By all appearances US leadership still fails to clearly grasp what its interests are, never mind developing some sort of plan - a strategy - to protect those interests. A simple look at our confusing and contradictory policies vis-a-vis China is proof of that failure. Our confusing, hot-and-cold relations with India is further proof.
For more than 60 years US Foreign Policy and US Military Policy has been led by a relatively small number of folks who go to great pains to present themselves as professionals and experts. They hold themselves as altruistic servants of the nation and, indeed, all humanity, and they are quick to remind everyone, via their speaking engagements, numerous articles in the various journals of the intelligentsia, and of course through their endless production of unread bestsellers, that they’re experts of the highest caliber whose words should be etched in stone.
Yet, time and time again their advice has ended up costing the nation in lives, honor, and dollars. This is particularly true among the 3- and 4-star officers who have inhabited the E-Ring over the past 30 years. While there are a few exceptions, the sad truth is not simply that they are, on the whole, unremarkable intellects, but that their advice, which is presented as if it came from the burning bush, has often been wrong in every sense, wrong in the long-term health of the nation, wrong in personnel policies, and wrong in procurement.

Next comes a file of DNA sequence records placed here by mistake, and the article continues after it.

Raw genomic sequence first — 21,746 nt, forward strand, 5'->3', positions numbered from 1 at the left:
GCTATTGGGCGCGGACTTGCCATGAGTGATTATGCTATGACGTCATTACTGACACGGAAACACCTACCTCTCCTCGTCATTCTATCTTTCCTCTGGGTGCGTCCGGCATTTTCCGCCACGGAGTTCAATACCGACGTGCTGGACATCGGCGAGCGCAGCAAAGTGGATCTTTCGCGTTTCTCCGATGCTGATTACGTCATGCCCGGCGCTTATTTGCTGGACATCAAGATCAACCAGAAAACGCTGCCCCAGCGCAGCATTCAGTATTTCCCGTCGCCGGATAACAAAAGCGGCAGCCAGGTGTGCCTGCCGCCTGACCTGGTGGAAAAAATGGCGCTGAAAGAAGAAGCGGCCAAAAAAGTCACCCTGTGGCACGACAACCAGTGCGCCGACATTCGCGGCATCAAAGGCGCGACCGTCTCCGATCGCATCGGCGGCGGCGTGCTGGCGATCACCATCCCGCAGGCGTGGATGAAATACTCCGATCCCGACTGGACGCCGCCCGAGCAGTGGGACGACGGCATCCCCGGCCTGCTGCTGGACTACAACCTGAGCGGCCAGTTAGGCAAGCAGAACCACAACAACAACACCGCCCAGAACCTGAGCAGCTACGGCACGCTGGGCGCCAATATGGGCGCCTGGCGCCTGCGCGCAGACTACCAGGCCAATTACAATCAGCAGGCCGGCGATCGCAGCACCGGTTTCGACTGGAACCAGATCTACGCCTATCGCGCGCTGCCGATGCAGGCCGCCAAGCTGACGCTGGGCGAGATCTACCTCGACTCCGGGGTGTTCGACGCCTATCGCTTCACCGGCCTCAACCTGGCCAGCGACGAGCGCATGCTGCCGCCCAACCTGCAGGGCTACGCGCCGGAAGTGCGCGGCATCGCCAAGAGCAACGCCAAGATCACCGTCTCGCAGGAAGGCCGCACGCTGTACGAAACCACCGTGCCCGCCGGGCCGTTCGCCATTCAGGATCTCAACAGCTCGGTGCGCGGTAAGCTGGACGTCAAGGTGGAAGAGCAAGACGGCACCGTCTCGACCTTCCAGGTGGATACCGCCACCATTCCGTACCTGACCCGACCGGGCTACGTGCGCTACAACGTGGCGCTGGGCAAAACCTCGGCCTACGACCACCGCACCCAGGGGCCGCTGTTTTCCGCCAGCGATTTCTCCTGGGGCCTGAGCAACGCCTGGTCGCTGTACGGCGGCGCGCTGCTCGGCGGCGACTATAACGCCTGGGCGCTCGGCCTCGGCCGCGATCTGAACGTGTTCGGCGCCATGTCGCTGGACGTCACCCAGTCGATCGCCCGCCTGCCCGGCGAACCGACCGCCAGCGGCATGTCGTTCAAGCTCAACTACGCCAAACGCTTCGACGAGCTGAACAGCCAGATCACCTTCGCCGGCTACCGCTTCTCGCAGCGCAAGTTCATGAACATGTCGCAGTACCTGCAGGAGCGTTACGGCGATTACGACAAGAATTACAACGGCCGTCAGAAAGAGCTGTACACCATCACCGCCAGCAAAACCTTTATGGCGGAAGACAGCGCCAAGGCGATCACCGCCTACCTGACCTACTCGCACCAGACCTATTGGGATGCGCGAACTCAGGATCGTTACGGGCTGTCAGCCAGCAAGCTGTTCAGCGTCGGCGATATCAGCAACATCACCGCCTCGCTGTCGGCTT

Now, after 20 years in Afghanistan we leave, and we will soon watch on TV as the US Embassy is overrun. In that 20 years how many 4-star officers confronted the Secretary of Defense and said the strategy is broken? How many offered a different strategy? How many resigned rather than pursuing a goal that couldn’t be reached? And now, will anyone even be retired at less than his current rank? Or will we be treated to another book from a former Afghanistan theater commander explaining how he knew what the right answer was all along?
What are we going to do to fix the dearth of clear thinking in the Pentagon - finding generals and admirals who have the necessary intellect, and moral courage, to both debate and identify our national interests, who can instruct politicians without browbeating them, who can work with diplomats without disdain…and who are capable of developing cogent strategies to achieve our national interests?
What is clear is that the current career paths for our admirals and generals, with time spent at Harvard or Princeton, time spent in fellowships, time spent on the cocktail circuit, has left us with less capable admirals and generals than the ones we had several generations ago. They are more “joint,” they are more academically credentialed, they are far more capable of taking credit for their subordinates tactical successes, and they are, from a strategic perspective, far less competent.
Many things need to change in the wake of this dismal outcome. One of them is we need a drastic change in how we grow our senior officers.
Cassandra was, of course, cursed by the Gods to know the future and yet no one would believe her. The experts in Washington don’t have that excuse. Their only real excuse is incompetence. We can only wonder if anyone will pay any price at all for their ineptitudes and their - and now the nation’s - failures.
About Pete O'Brien
Peter O’Brien has more than 30 years of successful leadership and planning experience in a wide range of organizations afloat and ashore on three continents. Mr. O’Brien’s Navy career included ten years at sea, more than a dozen years stationed overseas and multiple ...